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SCOTUS to the World: Do as I Say, Not as I Do?

By Casey C. Sullivan, Esq. | Last updated on

When it comes to its decisions on ethics, judicial recusals, even civil rights, is the Supreme Court being hypocritical, creating one standard for lower courts and another for itself? That's the argument Gabe Roth, executive director of Fix the Court, made in a recent New York Times op-ed.

Roth points to the Court's precedence on recusals, protest zones, and even the justice's ages as signs that the Court's might want to jettison its "equal justice under law" motto for "do as we say, not as we do."

Not Exactly Leading by Example

Roth's thesis is pretty straight forward:

Each year, the justices hear a handful of suits that have parallels with how they act as stewards of their institution. But instead of changing their own practices in light of their holdings in these cases, the justices too often carry on as before, as if they can play by their own rules when it comes to transparency and accountability.

The justices should, Roth concludes, "consider how, by acting more consistently with their own rulings, they could help build a more open and accountable institution."

So what inconsistencies does Roth spot? The most obvious is with recusals. While federal law requires "any justice, judge, or magistrate judge" to "disqualify himself in any proceeding in which his impartiality might reasonably be questioned," Supreme Court recusals are largely up to the justices themselves. After all, there is no higher court to turn to should you disagree with a justice's recusal decision.

Recusal Confusal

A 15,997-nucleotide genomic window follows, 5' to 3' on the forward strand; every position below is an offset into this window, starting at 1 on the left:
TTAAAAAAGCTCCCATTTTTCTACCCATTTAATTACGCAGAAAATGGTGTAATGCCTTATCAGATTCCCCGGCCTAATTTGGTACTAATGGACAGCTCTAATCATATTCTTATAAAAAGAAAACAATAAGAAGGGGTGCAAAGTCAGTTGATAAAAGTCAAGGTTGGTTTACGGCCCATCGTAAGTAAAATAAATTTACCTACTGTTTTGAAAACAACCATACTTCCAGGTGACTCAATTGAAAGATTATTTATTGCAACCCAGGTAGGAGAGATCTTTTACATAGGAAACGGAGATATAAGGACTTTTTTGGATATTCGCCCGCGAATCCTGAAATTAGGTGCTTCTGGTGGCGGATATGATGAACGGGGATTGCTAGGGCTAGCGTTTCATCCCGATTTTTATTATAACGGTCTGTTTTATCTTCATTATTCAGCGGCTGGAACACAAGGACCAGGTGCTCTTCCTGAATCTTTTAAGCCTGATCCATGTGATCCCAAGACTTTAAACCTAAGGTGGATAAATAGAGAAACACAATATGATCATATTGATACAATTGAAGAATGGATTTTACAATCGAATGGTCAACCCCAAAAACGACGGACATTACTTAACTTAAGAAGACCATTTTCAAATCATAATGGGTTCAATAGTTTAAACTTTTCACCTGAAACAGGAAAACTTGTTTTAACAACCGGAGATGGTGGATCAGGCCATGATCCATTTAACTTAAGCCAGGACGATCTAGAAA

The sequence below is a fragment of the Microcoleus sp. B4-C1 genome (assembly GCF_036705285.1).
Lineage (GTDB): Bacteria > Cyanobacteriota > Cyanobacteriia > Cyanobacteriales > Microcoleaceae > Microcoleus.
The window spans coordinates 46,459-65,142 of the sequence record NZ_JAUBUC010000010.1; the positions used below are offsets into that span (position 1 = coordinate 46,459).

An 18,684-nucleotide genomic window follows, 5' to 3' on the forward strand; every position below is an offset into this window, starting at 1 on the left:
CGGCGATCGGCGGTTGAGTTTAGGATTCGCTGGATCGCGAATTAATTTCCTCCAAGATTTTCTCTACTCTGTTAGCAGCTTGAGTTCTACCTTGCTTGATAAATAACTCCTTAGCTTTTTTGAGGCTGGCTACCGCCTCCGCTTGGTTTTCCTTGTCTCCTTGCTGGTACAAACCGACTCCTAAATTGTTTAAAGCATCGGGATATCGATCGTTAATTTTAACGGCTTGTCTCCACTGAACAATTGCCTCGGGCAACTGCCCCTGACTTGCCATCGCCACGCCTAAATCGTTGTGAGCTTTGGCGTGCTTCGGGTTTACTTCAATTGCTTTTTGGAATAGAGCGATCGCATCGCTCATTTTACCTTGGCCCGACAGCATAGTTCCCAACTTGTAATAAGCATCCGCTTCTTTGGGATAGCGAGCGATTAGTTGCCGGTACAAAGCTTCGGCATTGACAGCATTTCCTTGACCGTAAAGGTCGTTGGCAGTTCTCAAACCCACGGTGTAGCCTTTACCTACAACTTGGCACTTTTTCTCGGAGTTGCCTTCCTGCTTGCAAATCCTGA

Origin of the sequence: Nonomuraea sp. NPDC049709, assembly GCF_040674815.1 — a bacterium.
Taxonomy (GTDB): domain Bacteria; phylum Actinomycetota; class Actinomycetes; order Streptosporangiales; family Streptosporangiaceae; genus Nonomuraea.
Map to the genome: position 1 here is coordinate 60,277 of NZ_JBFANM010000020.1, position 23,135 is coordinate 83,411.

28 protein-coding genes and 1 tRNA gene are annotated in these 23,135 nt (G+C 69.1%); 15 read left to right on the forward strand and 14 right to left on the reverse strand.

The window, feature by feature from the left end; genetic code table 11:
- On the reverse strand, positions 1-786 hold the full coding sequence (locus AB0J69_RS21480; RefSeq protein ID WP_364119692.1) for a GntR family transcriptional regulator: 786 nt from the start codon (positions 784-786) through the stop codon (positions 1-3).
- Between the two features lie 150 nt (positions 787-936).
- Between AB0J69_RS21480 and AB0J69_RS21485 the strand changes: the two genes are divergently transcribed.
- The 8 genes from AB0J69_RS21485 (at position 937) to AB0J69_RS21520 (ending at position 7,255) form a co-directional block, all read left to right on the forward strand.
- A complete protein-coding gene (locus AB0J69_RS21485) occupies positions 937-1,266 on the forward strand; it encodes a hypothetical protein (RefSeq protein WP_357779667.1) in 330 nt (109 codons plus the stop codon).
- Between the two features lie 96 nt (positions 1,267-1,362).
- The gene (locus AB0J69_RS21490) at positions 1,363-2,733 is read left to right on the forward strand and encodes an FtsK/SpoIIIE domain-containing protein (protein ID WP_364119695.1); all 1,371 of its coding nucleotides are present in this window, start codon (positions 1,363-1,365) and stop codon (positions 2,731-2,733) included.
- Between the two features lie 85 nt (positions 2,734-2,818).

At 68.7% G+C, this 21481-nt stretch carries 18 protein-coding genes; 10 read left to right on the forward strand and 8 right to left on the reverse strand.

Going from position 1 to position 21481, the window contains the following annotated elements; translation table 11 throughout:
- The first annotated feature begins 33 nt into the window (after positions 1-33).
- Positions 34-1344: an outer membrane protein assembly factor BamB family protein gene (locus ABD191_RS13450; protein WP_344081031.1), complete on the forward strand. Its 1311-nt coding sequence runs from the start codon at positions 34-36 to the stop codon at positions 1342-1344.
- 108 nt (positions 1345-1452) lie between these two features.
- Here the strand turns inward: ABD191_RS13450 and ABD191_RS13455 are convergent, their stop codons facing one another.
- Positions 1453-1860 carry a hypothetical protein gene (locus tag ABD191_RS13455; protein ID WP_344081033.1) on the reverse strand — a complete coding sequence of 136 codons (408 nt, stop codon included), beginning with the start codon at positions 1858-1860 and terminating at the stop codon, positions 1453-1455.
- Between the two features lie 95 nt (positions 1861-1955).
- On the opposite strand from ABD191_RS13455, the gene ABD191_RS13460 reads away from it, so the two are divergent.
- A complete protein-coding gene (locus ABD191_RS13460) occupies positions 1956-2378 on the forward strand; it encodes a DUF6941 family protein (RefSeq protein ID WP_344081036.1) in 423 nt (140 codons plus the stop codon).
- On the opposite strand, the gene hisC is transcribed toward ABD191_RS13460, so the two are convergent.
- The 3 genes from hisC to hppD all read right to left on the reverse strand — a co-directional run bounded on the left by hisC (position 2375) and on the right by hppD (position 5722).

That remains the case despite the Court's recent ruling last June creating a narrow, mandatory recusal requirement. In Williams v. Pennsylvania, the Court ruled that "there is an impermissible risk of actual bias when a judge earlier had significant, personal involvement as a prosecutor in a critical decision regarding the defendant's case."

Justice Kagan joined that majority opinion, but, as Roth argues, her "significant involvement" in defending the Affordable Care Act as Solicitor General did not cause her to recuse herself when ACA challenges reached the Supreme Court. However, it's worth noting, as others have, that Justice Kagan was no longer Solicitor General by the time any ACA appeals would have required her involvement and her deputy solicitor general, Neal Katyal, supervised that litigation.

Roth cites other examples of alleged hypocrisy as well. For example, he points to Justice Breyer's financial stakes in certain decisions and the Court's refusal to hear a challenge to no-protest rules that applied to its own plaza. With the latter decision, the Court condoned, Roth writes, "an anti-protest buffer zone in front of their courthouse - even though the Supreme Court has deemed anti-protest buffer zones around abortion clinics unconstitutional."

Finally, there's the matter of age. In 1991, the Court upheld a Missouri requirement that justices retire at age 70, with Justice Sandra Day O'Connor writing that "It is an unfortunate fact of life that physical and mental capacity sometimes diminish with age." Justice Scalia, Roth notes, stayed on the bench well past 70. Justice Kennedy, who has now been a justice for 30 terms, turned 80 this summer.

Does Roth have a point? Certainly, at least when it comes to recusals.

While the example of Justice Kagan may have been off the mark -- she has, indeed, been remarkably consistent about recusing herself from cases on which she worked as solicitor general -- more consistent standards around recusals and the justice's financial entanglements with the parties that come before them could reduce the appearance of conflicts of interest significantly. The Court's appearance of impartiality, as an institution, would be best served if recusals weren't left up to the whims, and sometimes weak background research, of individual justices.

For the latest Supreme Court news, subscribe to FindLaw's U.S. Supreme Court Newsletter.

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